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A summary of the Ontario Horse Racing Industry Transition Panel's controversial recommendations for how horse racing in the province can move forward, after the government's decision to pull millions of dollars in slot revenue going to racetracks. 

What is a student trustee? The Agenda with Steve Paikin talks to one of the Toronto District School Board's student trustees, Hirad Zafari.

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We had an eventful Twitter chat on Tuesday night, as viewers took to social media while watching our program about Bill 115, and what's next in the fight between the Ontario government and its teachers. 

Join producers Meredith Martin and Navin Vaswani for a Twitter chat about Ontario's Bill 115 on Tuesday night. 

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Gracen Johnson, an author and master’s candidate at the University of Cambridge, shares her experiences with suburban and urban neighbourhoods. She tries to imagine a better suburbia.

Hirad Zafari of the Ontario Student Trustees' Association on Bill 115.

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In the battle over Bill 115, many parents find themselves walking a tightrope in a community with warring partners. Producer Hilary Clark sat down with two parents to hear their take on a tough start to the school year.

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Agenda producer Eric Bombicino chats with Steven Laviolette, a neuroscientist from Western University, about the tentative link between marijuana, paranoia, and schizophrenia.

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Click through to read about four stories we have on our radar for Friday's Story of the Week. Tell us how we should push the story forward.

A young German student comes to Waterloo on a university exchange program. And the worst happens. She's killed in a traffic accident, raising a host of questions about road safety and design. We speak with University of Waterloo transportation professor Jeff Casello, and his counterpart, Christoph Hupfer, from the University of Applied Sciences in Germany.

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On Monday, Toronto Star education reporters Kristin Rushowy and Louise Brown took part in a text-only live chat about the continuing battle between the province and its teachers over Bill 115, as rolling walkouts began across the province. Click through to read a replay of the chat. 

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With Christmas just around the corner, more Ontarians will be visiting food banks in the coming days. Here's an interview with Bill Laidlaw, executive director of the association which represents all of Ontario's food banks. Sadly, there are far more of them than you'd think.

Click through to find out what’s on tap on The Agenda this week, online and on our broadcast. Here's a teaser: five new broadcasts, and two live chats.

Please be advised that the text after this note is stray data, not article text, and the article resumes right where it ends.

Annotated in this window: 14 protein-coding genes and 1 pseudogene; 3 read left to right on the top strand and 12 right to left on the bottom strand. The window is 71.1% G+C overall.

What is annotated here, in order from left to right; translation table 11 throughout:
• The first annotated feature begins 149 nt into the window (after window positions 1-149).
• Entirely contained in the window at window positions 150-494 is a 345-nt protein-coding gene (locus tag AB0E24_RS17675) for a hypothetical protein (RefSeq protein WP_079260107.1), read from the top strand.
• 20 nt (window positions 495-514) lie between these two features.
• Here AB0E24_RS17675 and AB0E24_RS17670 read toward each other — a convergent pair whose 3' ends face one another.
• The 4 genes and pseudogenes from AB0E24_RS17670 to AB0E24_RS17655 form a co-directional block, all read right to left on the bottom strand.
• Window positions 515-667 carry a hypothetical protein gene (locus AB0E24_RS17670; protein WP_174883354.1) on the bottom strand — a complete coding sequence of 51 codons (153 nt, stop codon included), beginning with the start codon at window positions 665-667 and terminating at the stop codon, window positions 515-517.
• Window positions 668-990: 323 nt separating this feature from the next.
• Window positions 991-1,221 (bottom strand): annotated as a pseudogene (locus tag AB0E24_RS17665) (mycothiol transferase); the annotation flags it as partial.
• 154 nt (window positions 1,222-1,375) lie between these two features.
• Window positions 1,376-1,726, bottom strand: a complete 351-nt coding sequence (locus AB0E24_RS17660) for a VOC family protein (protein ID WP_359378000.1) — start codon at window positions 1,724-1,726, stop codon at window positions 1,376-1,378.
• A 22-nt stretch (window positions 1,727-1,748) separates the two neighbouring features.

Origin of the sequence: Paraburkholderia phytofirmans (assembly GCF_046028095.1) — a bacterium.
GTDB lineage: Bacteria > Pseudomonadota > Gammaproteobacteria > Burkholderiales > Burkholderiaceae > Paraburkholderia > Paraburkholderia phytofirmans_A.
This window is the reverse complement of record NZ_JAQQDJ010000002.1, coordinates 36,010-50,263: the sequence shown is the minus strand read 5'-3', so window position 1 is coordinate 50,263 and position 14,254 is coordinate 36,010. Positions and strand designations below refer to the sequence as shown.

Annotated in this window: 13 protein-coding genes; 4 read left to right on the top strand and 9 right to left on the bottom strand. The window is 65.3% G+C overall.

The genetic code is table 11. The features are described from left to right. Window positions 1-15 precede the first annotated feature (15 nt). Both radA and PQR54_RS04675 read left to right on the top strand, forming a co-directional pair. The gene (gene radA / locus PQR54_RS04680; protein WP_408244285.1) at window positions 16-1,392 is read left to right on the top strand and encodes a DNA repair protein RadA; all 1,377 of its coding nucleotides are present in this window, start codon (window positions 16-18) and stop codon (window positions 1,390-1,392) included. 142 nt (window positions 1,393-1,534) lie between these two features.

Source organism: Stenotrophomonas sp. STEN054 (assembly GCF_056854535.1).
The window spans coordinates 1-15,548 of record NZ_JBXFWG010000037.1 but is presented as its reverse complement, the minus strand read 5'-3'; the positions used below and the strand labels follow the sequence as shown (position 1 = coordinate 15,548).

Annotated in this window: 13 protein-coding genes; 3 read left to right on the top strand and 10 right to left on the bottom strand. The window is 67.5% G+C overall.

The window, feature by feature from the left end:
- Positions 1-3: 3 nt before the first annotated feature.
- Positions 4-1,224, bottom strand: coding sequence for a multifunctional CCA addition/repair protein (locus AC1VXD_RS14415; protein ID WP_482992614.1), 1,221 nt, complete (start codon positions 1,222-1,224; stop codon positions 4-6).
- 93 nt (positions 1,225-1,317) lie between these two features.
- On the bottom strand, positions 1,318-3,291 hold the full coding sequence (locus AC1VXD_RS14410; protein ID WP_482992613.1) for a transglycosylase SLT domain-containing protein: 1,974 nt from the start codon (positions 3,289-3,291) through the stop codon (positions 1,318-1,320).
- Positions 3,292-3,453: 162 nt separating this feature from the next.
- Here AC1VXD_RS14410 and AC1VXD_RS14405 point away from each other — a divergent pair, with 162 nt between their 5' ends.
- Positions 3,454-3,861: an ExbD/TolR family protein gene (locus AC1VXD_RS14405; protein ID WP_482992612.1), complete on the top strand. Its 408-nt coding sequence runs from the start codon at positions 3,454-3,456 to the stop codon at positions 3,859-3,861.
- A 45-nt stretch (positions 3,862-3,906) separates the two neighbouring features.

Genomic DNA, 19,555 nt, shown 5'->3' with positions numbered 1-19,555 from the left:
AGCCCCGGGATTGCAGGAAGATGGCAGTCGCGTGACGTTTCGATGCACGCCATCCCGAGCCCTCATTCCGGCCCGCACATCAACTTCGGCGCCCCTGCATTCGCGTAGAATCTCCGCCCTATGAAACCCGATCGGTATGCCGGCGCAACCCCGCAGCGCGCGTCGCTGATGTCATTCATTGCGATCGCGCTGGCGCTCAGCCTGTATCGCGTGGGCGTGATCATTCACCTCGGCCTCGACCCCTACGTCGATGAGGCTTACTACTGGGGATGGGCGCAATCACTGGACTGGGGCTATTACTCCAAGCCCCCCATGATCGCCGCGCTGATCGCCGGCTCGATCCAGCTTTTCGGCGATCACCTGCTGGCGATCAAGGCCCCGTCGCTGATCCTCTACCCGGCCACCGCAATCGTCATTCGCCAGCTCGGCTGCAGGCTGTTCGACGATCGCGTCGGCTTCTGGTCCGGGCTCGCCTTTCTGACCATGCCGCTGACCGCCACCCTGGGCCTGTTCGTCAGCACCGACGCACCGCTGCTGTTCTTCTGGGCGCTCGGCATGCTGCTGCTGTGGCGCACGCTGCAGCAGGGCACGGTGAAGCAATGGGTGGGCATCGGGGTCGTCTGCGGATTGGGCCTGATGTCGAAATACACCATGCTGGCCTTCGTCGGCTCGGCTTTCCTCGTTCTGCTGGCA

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After our interview with the members of the Ontario Horse Racing Industry Transition Panel, producer Daniel Kitts got into a Twitter conversation with two members of the horse racing industry who took issue with the way the interview was conducted. Here's how that conversation went. 

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Join producers Hilary Clark and Daniel Kitts for a Twitter chat Wednesday night.

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Tuesday's edition of The Agenda looks at two reports: one on the public health impact of a casino in Toronto, and one on the future of the horse racing industry. Read both here. 

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They've named the lounge atop the Ontario Institute for Studies in Education (OISE) after William Davis, the man who created the place to begin with. Steve Paikin was there for the dedication ceremony. 

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Former opposition leader and cabinet minister Stockwell Day is enjoying a bit of a renaissance after an admittedly tumultuous career in politics. Take a few minutes to hear him talk about those tumultuous times.

Here are some stories we're pursuing for The Agenda's Story of the Week.

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The team at The Agenda has been keeping busy. Here’s a snapshot of all that we produced last week.

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On December 3, the Ontario Association of Food Banks (OAFB) released their annual hunger report, and the numbers are shocking. 

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As part of The Agenda's contribution to the "Why Poverty?" series, we talk to some people in Grey and Bruce counties about what it's like to be in need in a large, rural community. 

Find out what's on The Agenda this week, and when we're chatting on Twitter during one of our broadcasts, after the jump.

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Three and a half years into his tenure as leader of the Ontario PC Party, Tim Hudak may finally be finding his voice.

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One of the fascinating things about leaders’ debates: who shines, and who doesn’t. In this debate, conventional wisdom was out the window.